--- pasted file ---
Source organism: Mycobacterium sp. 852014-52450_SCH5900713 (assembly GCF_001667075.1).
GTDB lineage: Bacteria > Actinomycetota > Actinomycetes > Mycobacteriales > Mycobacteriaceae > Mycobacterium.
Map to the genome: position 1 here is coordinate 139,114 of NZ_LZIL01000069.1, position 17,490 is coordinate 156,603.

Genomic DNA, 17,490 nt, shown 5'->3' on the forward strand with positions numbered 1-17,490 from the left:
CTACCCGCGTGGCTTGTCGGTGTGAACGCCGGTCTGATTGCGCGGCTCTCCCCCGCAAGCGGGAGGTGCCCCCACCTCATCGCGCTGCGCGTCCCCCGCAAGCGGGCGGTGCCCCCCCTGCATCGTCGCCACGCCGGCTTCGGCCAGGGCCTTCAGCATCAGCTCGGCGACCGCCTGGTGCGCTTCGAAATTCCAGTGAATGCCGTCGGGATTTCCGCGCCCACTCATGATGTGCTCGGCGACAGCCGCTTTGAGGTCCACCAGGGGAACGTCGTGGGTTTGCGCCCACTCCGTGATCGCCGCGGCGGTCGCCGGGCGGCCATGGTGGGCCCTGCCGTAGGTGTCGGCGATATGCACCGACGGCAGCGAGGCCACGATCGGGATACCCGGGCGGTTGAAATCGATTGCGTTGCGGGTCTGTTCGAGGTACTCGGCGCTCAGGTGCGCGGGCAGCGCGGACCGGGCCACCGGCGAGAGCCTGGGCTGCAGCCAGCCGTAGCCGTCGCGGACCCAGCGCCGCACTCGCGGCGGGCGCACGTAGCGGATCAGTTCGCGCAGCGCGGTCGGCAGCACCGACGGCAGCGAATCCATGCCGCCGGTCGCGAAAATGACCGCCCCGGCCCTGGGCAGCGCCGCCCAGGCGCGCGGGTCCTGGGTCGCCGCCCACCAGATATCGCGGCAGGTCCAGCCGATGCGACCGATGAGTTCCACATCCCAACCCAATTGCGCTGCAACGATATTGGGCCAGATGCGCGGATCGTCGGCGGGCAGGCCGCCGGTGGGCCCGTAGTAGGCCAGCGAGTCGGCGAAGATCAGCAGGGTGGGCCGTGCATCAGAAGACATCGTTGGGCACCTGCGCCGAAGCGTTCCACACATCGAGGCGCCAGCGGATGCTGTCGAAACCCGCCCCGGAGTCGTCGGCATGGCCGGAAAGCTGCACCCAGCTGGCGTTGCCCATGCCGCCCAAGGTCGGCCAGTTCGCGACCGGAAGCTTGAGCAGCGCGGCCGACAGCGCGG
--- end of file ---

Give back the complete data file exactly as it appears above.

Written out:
Source organism: Mycobacterium sp. 852014-52450_SCH5900713 (assembly GCF_001667075.1).
GTDB lineage: Bacteria > Actinomycetota > Actinomycetes > Mycobacteriales > Mycobacteriaceae > Mycobacterium.
Map to the genome: position 1 here is coordinate 139,114 of NZ_LZIL01000069.1, position 17,490 is coordinate 156,603.

Genomic DNA, 17,490 nt, shown 5'->3' on the forward strand with positions numbered 1-17,490 from the left:
CTACCCGCGTGGCTTGTCGGTGTGAACGCCGGTCTGATTGCGCGGCTCTCCCCCGCAAGCGGGAGGTGCCCCCACCTCATCGCGCTGCGCGTCCCCCGCAAGCGGGCGGTGCCCCCCCTGCATCGTCGCCACGCCGGCTTCGGCCAGGGCCTTCAGCATCAGCTCGGCGACCGCCTGGTGCGCTTCGAAATTCCAGTGAATGCCGTCGGGATTTCCGCGCCCACTCATGATGTGCTCGGCGACAGCCGCTTTGAGGTCCACCAGGGGAACGTCGTGGGTTTGCGCCCACTCCGTGATCGCCGCGGCGGTCGCCGGGCGGCCATGGTGGGCCCTGCCGTAGGTGTCGGCGATATGCACCGACGGCAGCGAGGCCACGATCGGGATACCCGGGCGGTTGAAATCGATTGCGTTGCGGGTCTGTTCGAGGTACTCGGCGCTCAGGTGCGCGGGCAGCGCGGACCGGGCCACCGGCGAGAGCCTGGGCTGCAGCCAGCCGTAGCCGTCGCGGACCCAGCGCCGCACTCGCGGCGGGCGCACGTAGCGGATCAGTTCGCGCAGCGCGGTCGGCAGCACCGACGGCAGCGAATCCATGCCGCCGGTCGCGAAAATGACCGCCCCGGCCCTGGGCAGCGCCGCCCAGGCGCGCGGGTCCTGGGTCGCCGCCCACCAGATATCGCGGCAGGTCCAGCCGATGCGACCGATGAGTTCCACATCCCAACCCAATTGCGCTGCAACGATATTGGGCCAGATGCGCGGATCGTCGGCGGGCAGGCCGCCGGTGGGCCCGTAGTAGGCCAGCGAGTCGGCGAAGATCAGCAGGGTGGGCCGTGCATCAGAAGACATCGTTGGGCACCTGCGCCGAAGCGTTCCACACATCGAGGCGCCAGCGGATGCTGTCGAAACCCGCCCCGGAGTCGTCGGCATGGCCGGAAAGCTGCACCCAGCTGGCGTTGCCCATGCCGCCCAAGGTCGGCCAGTTCGCGACCGGAAGCTTGAGCAGCGCGGCCGACAGCGCGG